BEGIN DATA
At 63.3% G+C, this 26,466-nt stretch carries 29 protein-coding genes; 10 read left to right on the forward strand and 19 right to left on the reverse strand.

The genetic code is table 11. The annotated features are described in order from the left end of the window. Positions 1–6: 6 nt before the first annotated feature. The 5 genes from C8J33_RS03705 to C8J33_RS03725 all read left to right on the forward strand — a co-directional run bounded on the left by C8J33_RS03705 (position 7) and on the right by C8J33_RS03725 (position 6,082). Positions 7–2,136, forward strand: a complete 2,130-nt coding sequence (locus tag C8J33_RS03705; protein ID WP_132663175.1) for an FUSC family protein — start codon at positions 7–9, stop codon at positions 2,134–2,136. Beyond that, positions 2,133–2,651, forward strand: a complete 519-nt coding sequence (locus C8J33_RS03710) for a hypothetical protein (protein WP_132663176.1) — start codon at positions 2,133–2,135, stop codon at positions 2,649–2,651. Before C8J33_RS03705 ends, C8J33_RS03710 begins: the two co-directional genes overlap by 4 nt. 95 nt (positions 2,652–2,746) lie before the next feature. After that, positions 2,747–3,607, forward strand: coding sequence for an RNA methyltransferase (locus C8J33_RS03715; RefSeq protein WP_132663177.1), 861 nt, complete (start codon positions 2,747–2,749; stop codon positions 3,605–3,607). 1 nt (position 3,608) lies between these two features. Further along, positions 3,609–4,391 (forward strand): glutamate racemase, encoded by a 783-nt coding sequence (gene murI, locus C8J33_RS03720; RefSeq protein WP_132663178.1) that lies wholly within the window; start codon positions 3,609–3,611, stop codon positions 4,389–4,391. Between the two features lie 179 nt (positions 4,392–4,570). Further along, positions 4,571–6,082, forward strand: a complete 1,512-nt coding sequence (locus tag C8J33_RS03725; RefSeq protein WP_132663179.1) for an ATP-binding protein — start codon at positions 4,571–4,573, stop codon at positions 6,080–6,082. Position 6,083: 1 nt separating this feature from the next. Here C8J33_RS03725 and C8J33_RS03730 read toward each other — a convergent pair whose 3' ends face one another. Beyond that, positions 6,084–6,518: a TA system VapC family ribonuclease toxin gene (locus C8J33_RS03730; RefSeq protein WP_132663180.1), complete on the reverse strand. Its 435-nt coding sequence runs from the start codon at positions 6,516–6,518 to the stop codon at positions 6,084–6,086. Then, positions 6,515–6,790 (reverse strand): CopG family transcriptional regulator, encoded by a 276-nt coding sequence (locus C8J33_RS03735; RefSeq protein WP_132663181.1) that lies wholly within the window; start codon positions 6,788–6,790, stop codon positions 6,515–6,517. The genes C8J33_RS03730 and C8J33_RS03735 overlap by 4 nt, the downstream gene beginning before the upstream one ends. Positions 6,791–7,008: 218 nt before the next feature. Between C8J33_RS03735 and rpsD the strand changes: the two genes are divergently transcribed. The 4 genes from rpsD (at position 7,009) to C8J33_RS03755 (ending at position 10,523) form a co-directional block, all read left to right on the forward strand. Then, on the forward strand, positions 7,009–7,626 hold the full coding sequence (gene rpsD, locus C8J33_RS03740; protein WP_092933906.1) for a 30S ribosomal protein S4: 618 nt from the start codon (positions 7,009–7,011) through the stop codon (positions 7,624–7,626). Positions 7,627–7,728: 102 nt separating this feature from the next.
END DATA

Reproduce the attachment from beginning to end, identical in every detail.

At 63.3% G+C, this 26,466-nt stretch carries 29 protein-coding genes; 10 read left to right on the forward strand and 19 right to left on the reverse strand.

The genetic code is table 11. The annotated features are described in order from the left end of the window. Positions 1–6: 6 nt before the first annotated feature. The 5 genes from C8J33_RS03705 to C8J33_RS03725 all read left to right on the forward strand — a co-directional run bounded on the left by C8J33_RS03705 (position 7) and on the right by C8J33_RS03725 (position 6,082). Positions 7–2,136, forward strand: a complete 2,130-nt coding sequence (locus tag C8J33_RS03705; protein ID WP_132663175.1) for an FUSC family protein — start codon at positions 7–9, stop codon at positions 2,134–2,136. Beyond that, positions 2,133–2,651, forward strand: a complete 519-nt coding sequence (locus C8J33_RS03710) for a hypothetical protein (protein WP_132663176.1) — start codon at positions 2,133–2,135, stop codon at positions 2,649–2,651. Before C8J33_RS03705 ends, C8J33_RS03710 begins: the two co-directional genes overlap by 4 nt. 95 nt (positions 2,652–2,746) lie before the next feature. After that, positions 2,747–3,607, forward strand: coding sequence for an RNA methyltransferase (locus C8J33_RS03715; RefSeq protein WP_132663177.1), 861 nt, complete (start codon positions 2,747–2,749; stop codon positions 3,605–3,607). 1 nt (position 3,608) lies between these two features. Further along, positions 3,609–4,391 (forward strand): glutamate racemase, encoded by a 783-nt coding sequence (gene murI, locus C8J33_RS03720; RefSeq protein WP_132663178.1) that lies wholly within the window; start codon positions 3,609–3,611, stop codon positions 4,389–4,391. Between the two features lie 179 nt (positions 4,392–4,570). Further along, positions 4,571–6,082, forward strand: a complete 1,512-nt coding sequence (locus tag C8J33_RS03725; RefSeq protein WP_132663179.1) for an ATP-binding protein — start codon at positions 4,571–4,573, stop codon at positions 6,080–6,082. Position 6,083: 1 nt separating this feature from the next. Here C8J33_RS03725 and C8J33_RS03730 read toward each other — a convergent pair whose 3' ends face one another. Beyond that, positions 6,084–6,518: a TA system VapC family ribonuclease toxin gene (locus C8J33_RS03730; RefSeq protein WP_132663180.1), complete on the reverse strand. Its 435-nt coding sequence runs from the start codon at positions 6,516–6,518 to the stop codon at positions 6,084–6,086. Then, positions 6,515–6,790 (reverse strand): CopG family transcriptional regulator, encoded by a 276-nt coding sequence (locus C8J33_RS03735; RefSeq protein WP_132663181.1) that lies wholly within the window; start codon positions 6,788–6,790, stop codon positions 6,515–6,517. The genes C8J33_RS03730 and C8J33_RS03735 overlap by 4 nt, the downstream gene beginning before the upstream one ends. Positions 6,791–7,008: 218 nt before the next feature. Between C8J33_RS03735 and rpsD the strand changes: the two genes are divergently transcribed. The 4 genes from rpsD (at position 7,009) to C8J33_RS03755 (ending at position 10,523) form a co-directional block, all read left to right on the forward strand. Then, on the forward strand, positions 7,009–7,626 hold the full coding sequence (gene rpsD, locus C8J33_RS03740; protein WP_092933906.1) for a 30S ribosomal protein S4: 618 nt from the start codon (positions 7,009–7,011) through the stop codon (positions 7,624–7,626). Positions 7,627–7,728: 102 nt separating this feature from the next.